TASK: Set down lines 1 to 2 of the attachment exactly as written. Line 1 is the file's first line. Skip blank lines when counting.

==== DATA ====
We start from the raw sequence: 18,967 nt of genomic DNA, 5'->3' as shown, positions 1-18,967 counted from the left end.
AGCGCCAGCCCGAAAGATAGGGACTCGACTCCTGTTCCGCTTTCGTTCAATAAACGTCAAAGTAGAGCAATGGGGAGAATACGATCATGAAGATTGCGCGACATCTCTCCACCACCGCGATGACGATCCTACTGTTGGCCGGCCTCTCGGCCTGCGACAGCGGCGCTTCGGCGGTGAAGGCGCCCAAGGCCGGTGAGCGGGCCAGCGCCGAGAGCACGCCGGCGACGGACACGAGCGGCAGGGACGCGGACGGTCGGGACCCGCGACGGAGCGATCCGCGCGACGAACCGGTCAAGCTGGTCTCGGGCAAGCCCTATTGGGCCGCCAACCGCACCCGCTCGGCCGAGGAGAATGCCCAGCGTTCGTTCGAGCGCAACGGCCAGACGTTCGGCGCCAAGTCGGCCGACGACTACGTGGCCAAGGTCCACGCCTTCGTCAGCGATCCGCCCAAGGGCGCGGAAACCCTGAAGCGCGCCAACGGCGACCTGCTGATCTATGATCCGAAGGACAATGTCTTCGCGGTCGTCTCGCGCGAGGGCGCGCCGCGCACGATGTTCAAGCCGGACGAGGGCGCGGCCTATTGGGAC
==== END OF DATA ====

We start from the raw sequence: 18,967 nt of genomic DNA, 5'->3' as shown, positions 1-18,967 counted from the left end.
AGCGCCAGCCCGAAAGATAGGGACTCGACTCCTGTTCCGCTTTCGTTCAATAAACGTCAAAGTAGAGCAATGGGGAGAATACGATCATGAAGATTGCGCGACATCTCTCCACCACCGCGATGACGATCCTACTGTTGGCCGGCCTCTCGGCCTGCGACAGCGGCGCTTCGGCGGTGAAGGCGCCCAAGGCCGGTGAGCGGGCCAGCGCCGAGAGCACGCCGGCGACGGACACGAGCGGCAGGGACGCGGACGGTCGGGACCCGCGACGGAGCGATCCGCGCGACGAACCGGTCAAGCTGGTCTCGGGCAAGCCCTATTGGGCCGCCAACCGCACCCGCTCGGCCGAGGAGAATGCCCAGCGTTCGTTCGAGCGCAACGGCCAGACGTTCGGCGCCAAGTCGGCCGACGACTACGTGGCCAAGGTCCACGCCTTCGTCAGCGATCCGCCCAAGGGCGCGGAAACCCTGAAGCGCGCCAACGGCGACCTGCTGATCTATGATCCGAAGGACAATGTCTTCGCGGTCGTCTCGCGCGAGGGCGCGCCGCGCACGATGTTCAAGCCGGACGAGGGCGCGGCCTATTGGGAC